JSON is a generalized markup. I can use the key values to describe any
other domain. (01)
XMl has nothing to do with semantics. (02)
XML has the ability to make data portable and can be used to transfer
ontological or semantic models, or fragments thereof, between applications. (03)
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On 2014-02-02 3:28 PM, "Paul Tyson" <phtyson@xxxxxxxxxxxxx> wrote: (06)
>The summit proprietor requested we move this thread to ontolog-forum.
>I changed the subject because I'm weary of the derogatory harangues and
>cheap pot-shots about XML that crop up whenever a topic touches on
>tools, data formats, or W3C standards. Let's have a frank and focused
>discussion, preferably derived from in-depth first-hand experience,
>about whether and how XML can benefit ontology practice.
>Executive summary of my position:
>Those who don't use XML in this area only have one oar in the water.
>Furthermore, for the competent DIYer, all the standards and open-source
>tools are available to build useful, and even breakthrough,
>ontology-driven applications today in any enterprise using RDF, XML, and
>associated standards around each (SPARQL, SKOS, OWL, RIF, RDB2RDF, XSLT,
>XPath, XProc, etc).
>Responses to John included below....
>On Sat, 2014-02-01 at 20:46 -0500, John F Sowa wrote:
>> Your note of Jan 24 was buried in a ton of notes in this thread. But I
>> just wanted to comment on the following exchange:
>> >> But many voters in the W3C were in the grip of an untested ideology
>> >> -- the use of XML as a wrapper for knowledge representation
>> > Untested? 30+ years of experience, starting with IBM's internal use
>> > and transitioning to an ISO standard (SGML) in widespread use for
>> > large-scale publishing, and then universal deployment on the WWW in
>> > the guise of HTML? What would you consider "tested"? Maybe ASCII?
>> I am *very* familiar with the *ML family of languages. In the early
>> 1970s, I was working at IBM, just down the hall from Charlie Goldfarb.
>> He introduced me to GML for word processing. Today, I still prefer
>> to edit HTML tags for word processing instead of using MS Word.
>> (I use OpenOffice or LibreOffice to convert HTML to .doc or .pdf.)
>> In the late 1980s, I was working on standards for computational
>> linguistics, and I *recommended* SGML for annotating texts. I
>> still recommend the *ML notations for that purpose.
>> But there is a *huge* difference between annotating texts and doing
>> knowledge representation.
>Your use of "annotating texts" sounds dismissive in comparison to the
>holy grail of "knowledge representation". I don't get the distinction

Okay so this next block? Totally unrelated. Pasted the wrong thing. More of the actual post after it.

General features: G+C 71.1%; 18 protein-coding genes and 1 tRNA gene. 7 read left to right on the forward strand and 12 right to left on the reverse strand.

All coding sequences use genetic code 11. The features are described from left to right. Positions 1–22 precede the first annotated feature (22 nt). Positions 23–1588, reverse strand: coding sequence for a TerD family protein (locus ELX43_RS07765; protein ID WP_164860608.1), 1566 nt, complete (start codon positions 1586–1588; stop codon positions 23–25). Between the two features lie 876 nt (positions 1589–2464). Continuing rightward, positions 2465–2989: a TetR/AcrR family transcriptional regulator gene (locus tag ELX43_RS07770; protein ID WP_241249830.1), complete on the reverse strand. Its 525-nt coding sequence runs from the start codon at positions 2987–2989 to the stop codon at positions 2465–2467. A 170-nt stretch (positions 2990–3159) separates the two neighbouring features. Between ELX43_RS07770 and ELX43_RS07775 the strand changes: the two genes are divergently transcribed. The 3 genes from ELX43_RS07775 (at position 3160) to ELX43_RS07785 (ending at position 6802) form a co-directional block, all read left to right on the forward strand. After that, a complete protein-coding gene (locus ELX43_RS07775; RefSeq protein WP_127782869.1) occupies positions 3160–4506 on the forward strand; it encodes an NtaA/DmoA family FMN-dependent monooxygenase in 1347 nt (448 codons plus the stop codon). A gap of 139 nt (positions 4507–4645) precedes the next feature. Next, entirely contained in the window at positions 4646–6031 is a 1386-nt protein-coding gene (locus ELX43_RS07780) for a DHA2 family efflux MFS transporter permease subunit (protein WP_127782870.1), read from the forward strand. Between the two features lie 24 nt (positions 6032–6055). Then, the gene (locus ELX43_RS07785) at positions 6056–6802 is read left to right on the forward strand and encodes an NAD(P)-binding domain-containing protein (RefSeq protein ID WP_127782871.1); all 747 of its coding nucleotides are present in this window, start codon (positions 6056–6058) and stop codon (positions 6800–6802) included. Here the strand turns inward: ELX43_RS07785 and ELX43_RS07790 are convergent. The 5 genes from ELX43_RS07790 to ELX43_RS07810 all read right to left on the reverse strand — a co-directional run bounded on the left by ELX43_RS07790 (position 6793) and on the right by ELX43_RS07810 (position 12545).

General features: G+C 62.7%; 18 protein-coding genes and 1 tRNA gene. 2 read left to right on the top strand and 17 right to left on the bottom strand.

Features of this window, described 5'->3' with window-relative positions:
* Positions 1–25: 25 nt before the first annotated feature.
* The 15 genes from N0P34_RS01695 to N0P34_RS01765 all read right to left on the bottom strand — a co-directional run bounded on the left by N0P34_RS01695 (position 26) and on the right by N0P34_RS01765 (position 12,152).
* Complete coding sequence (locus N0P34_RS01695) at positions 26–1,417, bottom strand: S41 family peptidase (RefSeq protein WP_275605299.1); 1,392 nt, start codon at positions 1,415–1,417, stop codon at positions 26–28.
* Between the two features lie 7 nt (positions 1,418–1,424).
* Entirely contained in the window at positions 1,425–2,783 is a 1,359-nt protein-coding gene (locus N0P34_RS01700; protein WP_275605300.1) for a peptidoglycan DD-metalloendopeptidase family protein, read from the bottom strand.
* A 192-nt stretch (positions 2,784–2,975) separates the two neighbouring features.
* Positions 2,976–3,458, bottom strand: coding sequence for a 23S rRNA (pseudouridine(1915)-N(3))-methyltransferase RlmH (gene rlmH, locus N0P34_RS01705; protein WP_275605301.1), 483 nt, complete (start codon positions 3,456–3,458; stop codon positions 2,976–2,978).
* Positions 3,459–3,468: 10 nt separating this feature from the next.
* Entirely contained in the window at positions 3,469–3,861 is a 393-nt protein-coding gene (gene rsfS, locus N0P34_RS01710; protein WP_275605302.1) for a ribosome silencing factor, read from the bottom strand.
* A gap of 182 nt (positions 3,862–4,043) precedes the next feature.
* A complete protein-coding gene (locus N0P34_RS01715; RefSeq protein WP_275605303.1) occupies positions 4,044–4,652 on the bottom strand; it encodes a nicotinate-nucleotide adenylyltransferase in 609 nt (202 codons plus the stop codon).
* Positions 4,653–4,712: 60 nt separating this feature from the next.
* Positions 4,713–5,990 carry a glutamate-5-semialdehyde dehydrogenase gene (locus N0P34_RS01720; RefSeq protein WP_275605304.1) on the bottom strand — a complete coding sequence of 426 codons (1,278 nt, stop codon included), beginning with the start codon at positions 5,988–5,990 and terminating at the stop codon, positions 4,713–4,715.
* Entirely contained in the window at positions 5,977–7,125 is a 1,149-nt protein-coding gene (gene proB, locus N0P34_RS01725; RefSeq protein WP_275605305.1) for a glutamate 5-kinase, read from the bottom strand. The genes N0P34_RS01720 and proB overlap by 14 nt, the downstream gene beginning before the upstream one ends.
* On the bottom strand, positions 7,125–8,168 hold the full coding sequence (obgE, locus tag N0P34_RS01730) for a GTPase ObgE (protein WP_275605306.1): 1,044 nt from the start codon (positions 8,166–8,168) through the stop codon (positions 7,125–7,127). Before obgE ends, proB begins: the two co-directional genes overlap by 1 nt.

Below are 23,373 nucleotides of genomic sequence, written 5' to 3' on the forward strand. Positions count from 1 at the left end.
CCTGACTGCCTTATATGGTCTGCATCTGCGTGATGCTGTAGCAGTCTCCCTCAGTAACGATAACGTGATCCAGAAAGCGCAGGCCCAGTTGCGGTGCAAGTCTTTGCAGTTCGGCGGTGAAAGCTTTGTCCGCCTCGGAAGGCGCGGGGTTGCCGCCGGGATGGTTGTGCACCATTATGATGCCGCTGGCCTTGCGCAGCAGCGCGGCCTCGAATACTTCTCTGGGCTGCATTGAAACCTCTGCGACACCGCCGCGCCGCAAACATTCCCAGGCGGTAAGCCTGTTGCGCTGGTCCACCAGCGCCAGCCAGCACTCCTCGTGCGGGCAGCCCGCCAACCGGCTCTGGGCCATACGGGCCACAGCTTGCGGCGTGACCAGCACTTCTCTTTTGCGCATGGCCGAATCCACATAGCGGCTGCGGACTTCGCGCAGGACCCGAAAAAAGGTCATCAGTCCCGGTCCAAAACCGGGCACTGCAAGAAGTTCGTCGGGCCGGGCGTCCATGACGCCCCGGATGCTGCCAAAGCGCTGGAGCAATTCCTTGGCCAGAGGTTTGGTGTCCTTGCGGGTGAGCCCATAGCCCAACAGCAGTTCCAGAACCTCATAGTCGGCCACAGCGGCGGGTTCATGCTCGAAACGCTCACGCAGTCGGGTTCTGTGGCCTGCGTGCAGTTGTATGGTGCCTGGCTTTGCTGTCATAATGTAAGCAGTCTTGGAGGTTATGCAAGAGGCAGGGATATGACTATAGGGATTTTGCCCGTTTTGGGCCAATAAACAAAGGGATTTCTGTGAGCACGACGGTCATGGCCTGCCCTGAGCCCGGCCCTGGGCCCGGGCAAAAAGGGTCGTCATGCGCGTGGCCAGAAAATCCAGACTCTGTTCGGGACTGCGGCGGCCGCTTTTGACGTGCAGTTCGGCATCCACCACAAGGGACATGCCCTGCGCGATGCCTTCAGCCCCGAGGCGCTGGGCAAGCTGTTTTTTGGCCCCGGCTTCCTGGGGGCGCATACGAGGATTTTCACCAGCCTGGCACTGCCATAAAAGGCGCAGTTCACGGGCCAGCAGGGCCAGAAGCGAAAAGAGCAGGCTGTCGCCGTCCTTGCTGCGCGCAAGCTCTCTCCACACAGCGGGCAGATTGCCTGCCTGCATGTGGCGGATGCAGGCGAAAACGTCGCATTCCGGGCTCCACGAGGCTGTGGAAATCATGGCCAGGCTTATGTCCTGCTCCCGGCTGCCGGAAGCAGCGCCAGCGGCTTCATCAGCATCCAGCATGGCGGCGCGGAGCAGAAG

>when it comes to machine-readable data. In both cases you must feed a
>sequence of characters--some subsequences of which look like words to
>humans--to a computer process. To make the sequences of characters
>intelligible--to humans or computers--we use markup (or a degenerate
>form of it in fixed-field-length records). As far as I know, there's no
>getting along without markup if you want to get useful data in and out
>of a computer process. So your only choice is whether to use
>specialized or generalized markup. (As you know, but others mightn't,
>the "G" in SGML was for Generalized. And the "S" for Standard, so you
>have a standard generalized language, not a proprietary one. Perhaps the
>these reminders in the XML acronym contributes to the prevalent lack of
>> In the 1990s, XML was *untested* technology
>> as a notation for kn. rep. The exercise with RDF/XML and OWL/XML
>> notation has demonstrated that using XML for that purpose was a
>> major *blunder*.
>The only "blunder" was (in retrospect) undue emphasis on RDF/XML as the
>only valid RDF exchange syntax, which has long since disappeared,
>leaving only a strawman target for churlish criticism. RDF/XML itself
>is--conceptually--an elegant solution to the problem of representing
>graph data structures in a thoroughly hierarchical markup model. (It is
>certainly not the only possible solution.) The fatal limitation of
>RDF/XML is that the universe of URIs that people want to put in RDF
>cannot be mapped easily to the range of allowable XML element names. I'm
>not going to judge whether the designers of RDF/XML should have foreseen
>this, or whether they should even have adopted a system that required
>such mapping. It's a moot point. Here and now, you can choose to use
>RDF/XML if it works for you, or ignore it if it doesn't. But don't throw
>marbles on the floor to trip up people who are or aim to be productive
>with XML and ontologies.
>> Google went back to the lightweight RDFa as a bridge between the
>> annotation and JSON for knowledge representation.
>As above, I don't get the distinction. They chose a standard specialized
>markup language for getting their data in and out of computer processes.
>It works for them now. By the time they build it out to do all XML can
>do, they will have reimplemented a generalized markup language.
>> And guess what?
>> JSON is just LISP with brackets and curly braces.
>LISP and JSON are both fine specialized markup languages with varying
>degrees of usefulness in programming, "annotating text", and "knowledge
>representation". They are *not* generalized markup languages.
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